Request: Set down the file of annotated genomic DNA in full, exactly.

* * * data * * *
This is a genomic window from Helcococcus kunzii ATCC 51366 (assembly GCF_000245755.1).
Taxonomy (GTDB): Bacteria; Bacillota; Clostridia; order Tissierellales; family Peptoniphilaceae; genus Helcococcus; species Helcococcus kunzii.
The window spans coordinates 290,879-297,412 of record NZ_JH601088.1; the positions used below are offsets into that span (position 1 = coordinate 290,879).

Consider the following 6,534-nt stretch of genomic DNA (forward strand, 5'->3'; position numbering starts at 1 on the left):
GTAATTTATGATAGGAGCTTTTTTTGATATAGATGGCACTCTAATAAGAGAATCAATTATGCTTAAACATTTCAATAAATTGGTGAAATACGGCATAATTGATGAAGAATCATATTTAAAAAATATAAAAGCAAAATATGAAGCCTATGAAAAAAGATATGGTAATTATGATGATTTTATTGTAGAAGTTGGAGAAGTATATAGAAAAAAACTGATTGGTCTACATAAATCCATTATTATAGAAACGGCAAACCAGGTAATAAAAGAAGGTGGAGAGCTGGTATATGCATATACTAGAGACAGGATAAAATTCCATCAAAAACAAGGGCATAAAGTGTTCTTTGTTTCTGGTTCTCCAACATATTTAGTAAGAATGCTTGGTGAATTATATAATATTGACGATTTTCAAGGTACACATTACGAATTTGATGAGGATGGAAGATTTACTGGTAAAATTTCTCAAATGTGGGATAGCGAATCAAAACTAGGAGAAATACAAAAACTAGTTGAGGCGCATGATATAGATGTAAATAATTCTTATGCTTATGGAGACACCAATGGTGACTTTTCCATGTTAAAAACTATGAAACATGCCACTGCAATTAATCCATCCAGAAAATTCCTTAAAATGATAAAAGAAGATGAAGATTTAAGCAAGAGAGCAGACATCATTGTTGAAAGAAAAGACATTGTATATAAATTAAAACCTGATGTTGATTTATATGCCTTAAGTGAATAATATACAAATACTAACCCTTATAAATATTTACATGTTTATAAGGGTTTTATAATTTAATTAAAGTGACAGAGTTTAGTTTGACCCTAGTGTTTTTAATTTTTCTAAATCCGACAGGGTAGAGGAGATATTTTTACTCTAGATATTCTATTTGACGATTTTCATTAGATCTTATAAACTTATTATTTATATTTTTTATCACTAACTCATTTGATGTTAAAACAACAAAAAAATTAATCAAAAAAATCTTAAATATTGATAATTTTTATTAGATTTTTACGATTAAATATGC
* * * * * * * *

This is a genomic window from Helcococcus kunzii ATCC 51366 (assembly GCF_000245755.1).
Taxonomy (GTDB): Bacteria; Bacillota; Clostridia; order Tissierellales; family Peptoniphilaceae; genus Helcococcus; species Helcococcus kunzii.
The window spans coordinates 290,879-297,412 of record NZ_JH601088.1; the positions used below are offsets into that span (position 1 = coordinate 290,879).

Consider the following 6,534-nt stretch of genomic DNA (forward strand, 5'->3'; position numbering starts at 1 on the left):
GTAATTTATGATAGGAGCTTTTTTTGATATAGATGGCACTCTAATAAGAGAATCAATTATGCTTAAACATTTCAATAAATTGGTGAAATACGGCATAATTGATGAAGAATCATATTTAAAAAATATAAAAGCAAAATATGAAGCCTATGAAAAAAGATATGGTAATTATGATGATTTTATTGTAGAAGTTGGAGAAGTATATAGAAAAAAACTGATTGGTCTACATAAATCCATTATTATAGAAACGGCAAACCAGGTAATAAAAGAAGGTGGAGAGCTGGTATATGCATATACTAGAGACAGGATAAAATTCCATCAAAAACAAGGGCATAAAGTGTTCTTTGTTTCTGGTTCTCCAACATATTTAGTAAGAATGCTTGGTGAATTATATAATATTGACGATTTTCAAGGTACACATTACGAATTTGATGAGGATGGAAGATTTACTGGTAAAATTTCTCAAATGTGGGATAGCGAATCAAAACTAGGAGAAATACAAAAACTAGTTGAGGCGCATGATATAGATGTAAATAATTCTTATGCTTATGGAGACACCAATGGTGACTTTTCCATGTTAAAAACTATGAAACATGCCACTGCAATTAATCCATCCAGAAAATTCCTTAAAATGATAAAAGAAGATGAAGATTTAAGCAAGAGAGCAGACATCATTGTTGAAAGAAAAGACATTGTATATAAATTAAAACCTGATGTTGATTTATATGCCTTAAGTGAATAATATACAAATACTAACCCTTATAAATATTTACATGTTTATAAGGGTTTTATAATTTAATTAAAGTGACAGAGTTTAGTTTGACCCTAGTGTTTTTAATTTTTCTAAATCCGACAGGGTAGAGGAGATATTTTTACTCTAGATATTCTATTTGACGATTTTCATTAGATCTTATAAACTTATTATTTATATTTTTTATCACTAACTCATTTGATGTTAAAACAACAAAAAAATTAATCAAAAAAATCTTAAATATTGATAATTTTTATTAGATTTTTACGATTAAATATGC